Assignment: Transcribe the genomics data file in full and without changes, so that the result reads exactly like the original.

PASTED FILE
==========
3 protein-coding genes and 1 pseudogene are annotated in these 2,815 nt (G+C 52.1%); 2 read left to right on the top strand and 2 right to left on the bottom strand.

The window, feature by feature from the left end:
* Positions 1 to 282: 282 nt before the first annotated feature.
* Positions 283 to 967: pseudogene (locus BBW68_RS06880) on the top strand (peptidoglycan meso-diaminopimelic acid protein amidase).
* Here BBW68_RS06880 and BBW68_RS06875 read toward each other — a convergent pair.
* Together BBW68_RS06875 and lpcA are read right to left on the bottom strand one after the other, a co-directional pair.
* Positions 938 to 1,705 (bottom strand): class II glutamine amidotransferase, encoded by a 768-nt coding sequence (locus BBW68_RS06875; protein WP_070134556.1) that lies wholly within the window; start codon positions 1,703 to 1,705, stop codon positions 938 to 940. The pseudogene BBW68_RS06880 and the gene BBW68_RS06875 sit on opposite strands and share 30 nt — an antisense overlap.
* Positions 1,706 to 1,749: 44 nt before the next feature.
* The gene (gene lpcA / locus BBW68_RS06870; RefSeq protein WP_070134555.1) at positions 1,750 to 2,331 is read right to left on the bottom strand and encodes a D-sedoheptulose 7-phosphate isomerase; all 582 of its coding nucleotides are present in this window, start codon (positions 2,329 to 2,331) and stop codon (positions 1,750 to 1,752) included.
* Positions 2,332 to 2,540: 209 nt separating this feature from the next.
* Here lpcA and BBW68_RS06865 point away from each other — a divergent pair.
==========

3 protein-coding genes and 1 pseudogene are annotated in these 2,815 nt (G+C 52.1%); 2 read left to right on the top strand and 2 right to left on the bottom strand.

The window, feature by feature from the left end:
* Positions 1 to 282: 282 nt before the first annotated feature.
* Positions 283 to 967: pseudogene (locus BBW68_RS06880) on the top strand (peptidoglycan meso-diaminopimelic acid protein amidase).
* Here BBW68_RS06880 and BBW68_RS06875 read toward each other — a convergent pair.
* Together BBW68_RS06875 and lpcA are read right to left on the bottom strand one after the other, a co-directional pair.
* Positions 938 to 1,705 (bottom strand): class II glutamine amidotransferase, encoded by a 768-nt coding sequence (locus BBW68_RS06875; protein WP_070134556.1) that lies wholly within the window; start codon positions 1,703 to 1,705, stop codon positions 938 to 940. The pseudogene BBW68_RS06880 and the gene BBW68_RS06875 sit on opposite strands and share 30 nt — an antisense overlap.
* Positions 1,706 to 1,749: 44 nt before the next feature.
* The gene (gene lpcA / locus BBW68_RS06870; RefSeq protein WP_070134555.1) at positions 1,750 to 2,331 is read right to left on the bottom strand and encodes a D-sedoheptulose 7-phosphate isomerase; all 582 of its coding nucleotides are present in this window, start codon (positions 2,329 to 2,331) and stop codon (positions 1,750 to 1,752) included.
* Positions 2,332 to 2,540: 209 nt separating this feature from the next.
* Here lpcA and BBW68_RS06865 point away from each other — a divergent pair.